Men like football. Gay men love Madonna. Super Bowl night in Wilton Manors seemed to support these statements. The bars were bumping with buff dudes who looked shiny and ready to watch the throwing of pigskin and, of course, to sing along with Madge.
We popped a squat with sports-lovers and (mostly) Madonna-lovers at queer hotspot Bill's Filling Station to watch "the game," otherwise known as "the halftime show."
Bill's wasn't packed to the brim, but these guys were taking the game seriously. No funny business, except when a few bears took their tees off, exposing fur and flesh. Still, these weren't sexy topless moments. But maybe that's because I was there with my woman eyes.
Thankfully, my male friend joined me on this adventure. The only other lady not working behind the bar sat next to the only female impersonator. This resulted in generally being ignored, except when the bartender gave me the gift of a tiny T-shirt. It seems no small-chested women had been in there in a while. Wilton Manors is a place for men. Men who love Madonna.
The game seemed boring, though I have no idea whether it was or not. Hailing from a Pats-centric family, I assumed that Tom Brady would garner cheers and whomping from the crowd, but no one made a peep when the television displayed the hunky New Englander. It was a Giants crowd. Which makes sense: New York, gays, Florida. But still, Tom Brady was the one I assumed would bring the two sides together in gaydom.
The highlight was Madonna. Halftime began with cheers. The cheers were more for the muscle men in ancient Greek gear than for the diva. One crowd member yelled out, "Louder!" He was ignored.
"Vogue" was the perfect song with which to start. It was a brief taste of the good Madonna. Some of us sang along. At one point, it was hard not to note, "Is she riding a human?" Indeed, Madonna pulled a few quirky moves onscreen.
But overall, the old broad kept it classy. With "Music," she brought out a bit of sexiness and b-boys. Getting acrobatic, she did some move where she flipped her body over with her head lodged between a guy's thighs. Pretty impressive for a 53-year-old or anyone whose neck isn't made of steel.
Then our stomachs turned. LMFAO came out singing one of their inane songs. It was like they were trying to upstage Madonna. She did that stupid gerbil dance with them. It was sad. She should have stuck with the "Vogue" and called it a day.
With her new song "Give Me All Your Luvin'" came pom-poms (no one's mistaking you for a high schooler, Esther), Nicky Minaj, and MIA. Every party needs a pooper. Apparently, MIA, ever classy, flashed a middle finger. Talk about begging for attention. It must be hard to sing onstage with someone so much more well-loved than you.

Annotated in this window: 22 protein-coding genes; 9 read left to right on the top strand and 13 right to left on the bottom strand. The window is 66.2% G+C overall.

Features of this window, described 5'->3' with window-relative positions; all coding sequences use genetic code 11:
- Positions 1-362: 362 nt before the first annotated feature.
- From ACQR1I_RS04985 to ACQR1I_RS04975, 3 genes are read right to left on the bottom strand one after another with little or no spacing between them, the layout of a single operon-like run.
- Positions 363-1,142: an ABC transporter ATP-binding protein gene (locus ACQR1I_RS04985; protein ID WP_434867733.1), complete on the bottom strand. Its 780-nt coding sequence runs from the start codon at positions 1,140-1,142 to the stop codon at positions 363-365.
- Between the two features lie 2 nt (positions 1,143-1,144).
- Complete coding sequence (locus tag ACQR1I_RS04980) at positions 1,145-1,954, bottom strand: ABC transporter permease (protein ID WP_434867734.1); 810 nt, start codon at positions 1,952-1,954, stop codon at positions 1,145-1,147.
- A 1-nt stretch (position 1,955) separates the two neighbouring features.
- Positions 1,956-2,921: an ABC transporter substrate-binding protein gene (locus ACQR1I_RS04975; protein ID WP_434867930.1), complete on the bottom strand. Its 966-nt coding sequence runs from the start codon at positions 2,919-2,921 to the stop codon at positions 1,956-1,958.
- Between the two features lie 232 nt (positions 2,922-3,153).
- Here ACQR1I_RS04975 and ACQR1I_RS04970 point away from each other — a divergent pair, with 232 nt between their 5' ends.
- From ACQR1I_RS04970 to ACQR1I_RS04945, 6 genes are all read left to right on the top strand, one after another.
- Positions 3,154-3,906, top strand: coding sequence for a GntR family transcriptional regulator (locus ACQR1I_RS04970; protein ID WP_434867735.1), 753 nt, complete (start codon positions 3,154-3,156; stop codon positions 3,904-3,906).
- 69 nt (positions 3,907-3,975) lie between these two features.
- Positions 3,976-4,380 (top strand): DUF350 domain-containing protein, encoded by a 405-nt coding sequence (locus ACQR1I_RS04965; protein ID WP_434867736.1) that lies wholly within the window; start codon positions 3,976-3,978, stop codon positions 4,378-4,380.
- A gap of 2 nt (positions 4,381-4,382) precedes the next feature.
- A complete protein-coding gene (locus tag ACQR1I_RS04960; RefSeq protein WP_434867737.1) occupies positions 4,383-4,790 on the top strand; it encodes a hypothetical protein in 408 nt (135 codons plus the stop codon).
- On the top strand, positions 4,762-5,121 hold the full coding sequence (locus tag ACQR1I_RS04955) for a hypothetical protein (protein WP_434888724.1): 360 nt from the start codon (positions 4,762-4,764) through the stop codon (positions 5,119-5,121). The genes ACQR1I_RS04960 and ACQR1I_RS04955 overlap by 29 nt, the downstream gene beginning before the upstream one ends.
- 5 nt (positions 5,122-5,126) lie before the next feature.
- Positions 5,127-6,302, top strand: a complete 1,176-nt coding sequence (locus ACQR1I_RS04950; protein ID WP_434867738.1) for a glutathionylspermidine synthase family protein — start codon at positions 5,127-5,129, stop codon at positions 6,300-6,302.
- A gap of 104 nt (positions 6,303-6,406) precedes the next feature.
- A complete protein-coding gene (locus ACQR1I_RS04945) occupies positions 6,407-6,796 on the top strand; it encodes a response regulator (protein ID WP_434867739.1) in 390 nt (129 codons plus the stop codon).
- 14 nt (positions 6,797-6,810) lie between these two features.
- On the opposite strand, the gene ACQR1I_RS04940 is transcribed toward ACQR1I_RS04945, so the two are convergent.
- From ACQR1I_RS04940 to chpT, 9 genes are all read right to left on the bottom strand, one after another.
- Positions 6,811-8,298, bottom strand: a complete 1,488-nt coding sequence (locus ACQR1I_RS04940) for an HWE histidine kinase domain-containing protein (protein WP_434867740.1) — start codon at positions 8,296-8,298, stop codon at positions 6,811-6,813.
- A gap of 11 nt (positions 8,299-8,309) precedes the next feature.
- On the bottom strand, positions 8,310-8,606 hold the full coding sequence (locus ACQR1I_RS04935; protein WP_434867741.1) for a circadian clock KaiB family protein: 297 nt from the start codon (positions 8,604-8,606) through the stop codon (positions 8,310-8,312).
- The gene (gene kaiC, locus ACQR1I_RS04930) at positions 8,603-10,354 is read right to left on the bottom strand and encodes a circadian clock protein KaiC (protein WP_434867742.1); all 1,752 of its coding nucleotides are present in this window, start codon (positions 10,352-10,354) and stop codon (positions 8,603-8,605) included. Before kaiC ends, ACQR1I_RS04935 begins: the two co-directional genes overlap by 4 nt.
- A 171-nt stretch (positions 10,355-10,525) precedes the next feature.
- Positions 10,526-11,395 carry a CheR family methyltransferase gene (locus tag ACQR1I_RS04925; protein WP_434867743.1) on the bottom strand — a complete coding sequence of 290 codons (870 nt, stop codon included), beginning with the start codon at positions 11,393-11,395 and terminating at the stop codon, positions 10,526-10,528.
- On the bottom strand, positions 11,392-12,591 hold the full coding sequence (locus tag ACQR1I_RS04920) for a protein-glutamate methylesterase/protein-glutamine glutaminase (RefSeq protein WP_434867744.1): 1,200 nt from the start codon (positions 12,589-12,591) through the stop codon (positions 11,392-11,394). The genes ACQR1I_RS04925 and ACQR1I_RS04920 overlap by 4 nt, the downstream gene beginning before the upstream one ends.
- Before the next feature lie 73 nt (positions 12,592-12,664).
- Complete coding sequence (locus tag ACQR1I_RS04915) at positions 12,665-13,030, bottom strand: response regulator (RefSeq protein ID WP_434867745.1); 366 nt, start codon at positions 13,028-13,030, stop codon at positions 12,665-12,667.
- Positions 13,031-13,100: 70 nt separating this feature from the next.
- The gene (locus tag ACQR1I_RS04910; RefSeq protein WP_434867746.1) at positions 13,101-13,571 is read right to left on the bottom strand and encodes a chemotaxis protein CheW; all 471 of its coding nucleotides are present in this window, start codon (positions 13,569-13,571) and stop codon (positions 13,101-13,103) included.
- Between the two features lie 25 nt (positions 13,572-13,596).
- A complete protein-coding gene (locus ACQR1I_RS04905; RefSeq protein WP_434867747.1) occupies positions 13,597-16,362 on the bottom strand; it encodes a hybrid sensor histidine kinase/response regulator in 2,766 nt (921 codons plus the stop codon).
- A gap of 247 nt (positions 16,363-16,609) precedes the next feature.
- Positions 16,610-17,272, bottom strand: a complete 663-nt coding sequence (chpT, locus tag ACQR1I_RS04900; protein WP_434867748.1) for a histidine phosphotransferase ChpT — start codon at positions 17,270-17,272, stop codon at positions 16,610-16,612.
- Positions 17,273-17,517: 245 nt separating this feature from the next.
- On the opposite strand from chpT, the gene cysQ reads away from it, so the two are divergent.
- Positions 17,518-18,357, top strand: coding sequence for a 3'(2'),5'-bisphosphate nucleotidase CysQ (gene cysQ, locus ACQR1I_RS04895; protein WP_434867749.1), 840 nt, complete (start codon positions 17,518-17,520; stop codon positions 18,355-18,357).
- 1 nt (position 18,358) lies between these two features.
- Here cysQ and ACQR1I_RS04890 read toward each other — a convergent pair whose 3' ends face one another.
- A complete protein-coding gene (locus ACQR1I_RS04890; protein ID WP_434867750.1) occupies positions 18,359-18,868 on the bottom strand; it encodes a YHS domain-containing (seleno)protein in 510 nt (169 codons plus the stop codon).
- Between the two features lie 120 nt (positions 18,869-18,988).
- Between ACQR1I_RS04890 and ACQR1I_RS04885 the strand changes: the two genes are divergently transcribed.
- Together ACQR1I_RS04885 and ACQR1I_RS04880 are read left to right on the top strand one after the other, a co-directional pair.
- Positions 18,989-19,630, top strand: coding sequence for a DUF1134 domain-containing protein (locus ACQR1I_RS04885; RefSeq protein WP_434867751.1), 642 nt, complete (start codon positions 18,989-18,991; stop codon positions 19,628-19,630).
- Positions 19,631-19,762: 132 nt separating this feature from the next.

Finally, they returned to classics with "Open Your Heart" and Cee Lo. The accompanying drum line was an odd choice, but innocent enough. Some superquick costume change left Cee Lo looking like Missy Elliott in "The Rain." Can't hate on "Like a Prayer," which was how the thing wound down.
The words "World Peace" punctuated the spectacle. Surprisingly, under the cheers from the Bill's crowd we heard a few boos. Madonna can't win every time, even with her target audience. The place emptied out after the halftime show. Some stayed till the end of the game, sucking down beer and wings.
Things were quiet after that until the end of the game when there was jumping and yelling. The one break from the near silence was in response to the commercial for The Voice. It featured Betty White talking dirty in a robe. The room erupted in glee. Everyone loves Betty. Maybe Betty White's the new Madonna.
Keep New Times Broward-Palm Beach Free... Since we started New Times Broward-Palm Beach, it has been defined as the free, independent voice of South Florida, and we would like to keep it that way. Offering our readers free access to incisive coverage of local news, food and culture. Producing stories on everything from political scandals to the hottest new bands, with gutsy reporting, stylish writing, and staffers who've won everything from the Society of Professional Journalists' Sigma Delta Chi feature-writing award to the Casey Medal for Meritorious Journalism. But with local journalism's existence under siege and advertising revenue setbacks having a larger impact, it is important now more than ever for us to rally support behind funding our local journalism. You can help by participating in our "I Support" membership program, allowing us to keep covering South Florida with no paywalls.
Liz has her master’s degree in religion from Florida State University. She has since written for publications and outlets such as Miami New Times, Rolling Stone, Pitchfork, Ocean Drive, the Huffington Post, NBC Miami, Time Out Miami, Insomniac, the Daily Dot, and the Atlantic. Liz spent three years as New Times Broward-Palm Beach’s music editor, was the weekend news editor at Inverse, and is currently the managing editor at Tom Tom Magazine.
Join the New Times community and help support independent local journalism in South Florida.
Get the latest updates in news, food, music and culture, and receive special offers direct to your inbox